CRA & Sustainability
Healthy, airy, well insulated environments are as important as the spaces created.
My first job in architecture was working for "Gaia Scotland" in Aberfeldy in my university holidays back in 1991. http://gaiagroup.org/ is still a group of architects commited to sustainable building design . My work there formed an enduring interest in sustainability, which CRA sees as having an integral role in the art of living well.
Since then, there have been many advances both in building science and in government legislation. Although much of the legislation related to carbon saving in buildings is compulsory through the Building Regulations, CRA is happy to advise on some of the further incentives to save energy in Britain's housing stock.
CRA takes a pragmatic view to sustainable refurbishment, as attempting to achieve “Passivhaus” standards in existing urban housing stock can be both expensive and space hungry. Focus is rather on insulating as well as can be managed within the constraints of the site and budget, with products that are readily available to the small builders that regularly carry out domestic refurbishments and extensions, ventilating the building properly, and making use of controlled natural light using a considered amount of glazing.
The 2008 Climate Change Act required the UK to reduce its carbon emissions by 80% by 2050 against a 1990 baseline, and this has now been ambitiously revised to achieve net zero carbon by 2050. In 2008, shortly after the establishment of my practice and when 'Building a Greener Britain' (2) was written, the average household in the UK produced over 10 tons of carbon dioxide per year from energy use in the home, consumption of food and products and transport . Under the 2008 target this needed to be 8 tons by 2020 and 2 tons by 2050. The Committee on Climate Change has produced this infographic highlighting how we are currently lagging behind in these comittments.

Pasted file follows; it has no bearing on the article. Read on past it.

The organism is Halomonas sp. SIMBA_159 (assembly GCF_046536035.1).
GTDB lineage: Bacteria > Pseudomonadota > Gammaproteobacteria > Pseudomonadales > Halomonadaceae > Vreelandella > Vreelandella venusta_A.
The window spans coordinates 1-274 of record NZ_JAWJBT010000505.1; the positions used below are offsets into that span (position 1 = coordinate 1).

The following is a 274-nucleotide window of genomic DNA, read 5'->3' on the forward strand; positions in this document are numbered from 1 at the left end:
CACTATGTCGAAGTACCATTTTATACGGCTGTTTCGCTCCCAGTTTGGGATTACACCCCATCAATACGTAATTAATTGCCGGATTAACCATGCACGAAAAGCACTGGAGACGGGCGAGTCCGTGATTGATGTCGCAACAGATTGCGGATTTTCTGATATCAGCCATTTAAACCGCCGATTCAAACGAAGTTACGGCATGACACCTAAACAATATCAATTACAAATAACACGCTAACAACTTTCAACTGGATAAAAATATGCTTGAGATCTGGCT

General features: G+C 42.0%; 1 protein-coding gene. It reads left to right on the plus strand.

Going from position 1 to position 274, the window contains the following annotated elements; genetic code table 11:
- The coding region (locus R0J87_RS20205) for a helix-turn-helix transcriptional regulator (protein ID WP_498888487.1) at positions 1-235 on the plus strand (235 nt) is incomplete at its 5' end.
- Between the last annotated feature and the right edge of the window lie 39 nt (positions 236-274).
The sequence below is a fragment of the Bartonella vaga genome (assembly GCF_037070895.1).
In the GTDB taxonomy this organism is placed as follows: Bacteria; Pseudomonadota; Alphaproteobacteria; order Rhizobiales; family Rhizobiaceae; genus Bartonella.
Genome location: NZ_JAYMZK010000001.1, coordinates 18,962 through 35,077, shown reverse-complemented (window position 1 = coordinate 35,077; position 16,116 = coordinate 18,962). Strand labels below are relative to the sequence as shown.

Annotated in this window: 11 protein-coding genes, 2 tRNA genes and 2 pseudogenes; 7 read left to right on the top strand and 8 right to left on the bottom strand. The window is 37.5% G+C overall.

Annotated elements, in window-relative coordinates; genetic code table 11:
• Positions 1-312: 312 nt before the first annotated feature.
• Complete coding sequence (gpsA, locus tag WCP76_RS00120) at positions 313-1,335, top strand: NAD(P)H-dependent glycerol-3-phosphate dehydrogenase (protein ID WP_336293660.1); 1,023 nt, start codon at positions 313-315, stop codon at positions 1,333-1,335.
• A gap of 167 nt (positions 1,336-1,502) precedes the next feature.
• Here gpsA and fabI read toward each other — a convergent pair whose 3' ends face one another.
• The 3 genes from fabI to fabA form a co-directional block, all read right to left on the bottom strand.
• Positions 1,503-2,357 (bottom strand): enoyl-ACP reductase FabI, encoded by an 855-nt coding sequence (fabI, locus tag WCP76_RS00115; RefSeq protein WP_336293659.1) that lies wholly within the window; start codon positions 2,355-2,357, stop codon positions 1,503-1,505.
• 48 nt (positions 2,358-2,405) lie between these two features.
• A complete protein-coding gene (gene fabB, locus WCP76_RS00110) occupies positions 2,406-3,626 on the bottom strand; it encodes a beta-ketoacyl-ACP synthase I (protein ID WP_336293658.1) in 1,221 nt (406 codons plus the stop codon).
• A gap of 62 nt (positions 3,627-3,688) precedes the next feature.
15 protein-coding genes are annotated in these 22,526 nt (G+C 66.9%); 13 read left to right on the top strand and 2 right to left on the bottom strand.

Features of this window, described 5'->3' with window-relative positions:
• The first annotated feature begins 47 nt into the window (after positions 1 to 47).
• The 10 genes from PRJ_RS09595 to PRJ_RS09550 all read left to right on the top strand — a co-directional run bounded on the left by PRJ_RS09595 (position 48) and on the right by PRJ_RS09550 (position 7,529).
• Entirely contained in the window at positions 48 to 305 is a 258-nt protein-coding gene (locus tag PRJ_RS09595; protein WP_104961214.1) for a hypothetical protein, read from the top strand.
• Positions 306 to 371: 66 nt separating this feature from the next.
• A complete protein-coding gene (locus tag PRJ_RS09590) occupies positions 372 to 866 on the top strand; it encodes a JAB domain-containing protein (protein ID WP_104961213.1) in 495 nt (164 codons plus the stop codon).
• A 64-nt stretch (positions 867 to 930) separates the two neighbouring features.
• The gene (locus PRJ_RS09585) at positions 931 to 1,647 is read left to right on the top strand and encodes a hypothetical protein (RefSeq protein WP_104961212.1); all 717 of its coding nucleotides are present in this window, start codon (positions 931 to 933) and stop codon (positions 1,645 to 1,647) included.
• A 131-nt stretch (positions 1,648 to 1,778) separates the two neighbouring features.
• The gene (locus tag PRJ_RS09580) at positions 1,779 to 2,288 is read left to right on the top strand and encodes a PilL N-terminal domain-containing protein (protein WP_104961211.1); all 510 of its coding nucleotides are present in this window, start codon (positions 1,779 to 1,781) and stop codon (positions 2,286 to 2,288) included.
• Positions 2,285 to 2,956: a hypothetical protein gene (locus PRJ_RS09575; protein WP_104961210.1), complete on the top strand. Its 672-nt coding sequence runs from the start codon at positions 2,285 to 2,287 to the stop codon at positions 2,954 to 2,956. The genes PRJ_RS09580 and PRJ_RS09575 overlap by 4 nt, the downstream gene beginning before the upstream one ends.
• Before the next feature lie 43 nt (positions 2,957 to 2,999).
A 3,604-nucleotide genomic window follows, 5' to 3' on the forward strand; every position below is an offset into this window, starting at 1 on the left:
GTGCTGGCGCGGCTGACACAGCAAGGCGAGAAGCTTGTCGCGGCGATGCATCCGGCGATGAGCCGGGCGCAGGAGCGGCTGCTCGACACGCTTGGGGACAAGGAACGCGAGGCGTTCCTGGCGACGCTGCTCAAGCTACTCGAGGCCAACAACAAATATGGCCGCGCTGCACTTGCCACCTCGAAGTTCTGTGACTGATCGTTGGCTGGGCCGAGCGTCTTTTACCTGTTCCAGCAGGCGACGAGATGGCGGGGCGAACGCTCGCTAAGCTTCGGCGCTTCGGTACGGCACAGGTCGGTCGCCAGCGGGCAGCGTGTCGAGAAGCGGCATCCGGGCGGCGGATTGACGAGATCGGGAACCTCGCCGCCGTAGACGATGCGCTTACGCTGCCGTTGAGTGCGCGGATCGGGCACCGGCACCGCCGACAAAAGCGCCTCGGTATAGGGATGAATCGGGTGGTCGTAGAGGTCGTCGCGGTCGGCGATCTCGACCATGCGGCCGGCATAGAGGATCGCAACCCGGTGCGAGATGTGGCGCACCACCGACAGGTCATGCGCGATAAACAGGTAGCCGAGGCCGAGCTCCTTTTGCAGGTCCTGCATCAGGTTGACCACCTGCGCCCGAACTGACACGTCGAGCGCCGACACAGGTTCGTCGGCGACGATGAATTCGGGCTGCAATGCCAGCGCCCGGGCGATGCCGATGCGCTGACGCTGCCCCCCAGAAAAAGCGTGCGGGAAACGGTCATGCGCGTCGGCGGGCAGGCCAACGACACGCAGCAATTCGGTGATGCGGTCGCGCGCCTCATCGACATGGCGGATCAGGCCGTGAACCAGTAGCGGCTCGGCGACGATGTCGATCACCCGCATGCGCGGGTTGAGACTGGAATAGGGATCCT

Housing Refurbishment and how it can help
Given that 85% of our existing housing stock is still likely to be standing in 2050 (2), and that this is where CRA's focus lies, the sustainable refurbishment of existing housing is of particular interest to this practice.
Good news is in order since the Government has recently launched it's Green Homes grant system.
Since the collapse of the government’s inefficient “Green Deal” and the Energy Company Obligation (ECO) that ran alongside it collapsed in 2015, this new system has been long awaited by sustainability experts.
The Green Homes Grant Scheme link is a little dry, so I still like this infographic, produced in 2016, which puts figures together in an easily digestible manner:
New Build Housing
"Building a Greener Future" (1) published in 2006, and so still interesting to this practice as a record of where thinking was when this blog was first written, and how far we have or have not come, set out a target that all newly built housing would be zero carbon by 2016. This target was subsequently removed after the change in government in 2010 and has of course been missed by some way. This year (2020) The Green Building Council has produced this report on current thinking regarding net zero:
Sustainable new builds can be achieved through higher levels of insulation, better air tightness and the installation of renewable energy. More stringent systems than the Building Regulations exist and are becoming increasingly common for those looking to build as sustainably as possible, such as Passivhaus:
All of this does come at some financial cost, but there are some elements of good news on this front: Alll new build houses are likely to be 0% VAT rated. See the HMRC website below for details:
Current government incentives to self build, and the cost of existing stock relative to the cost of new build may also now make new build homes a more attainable option, see:
1. "Building a Greener Future"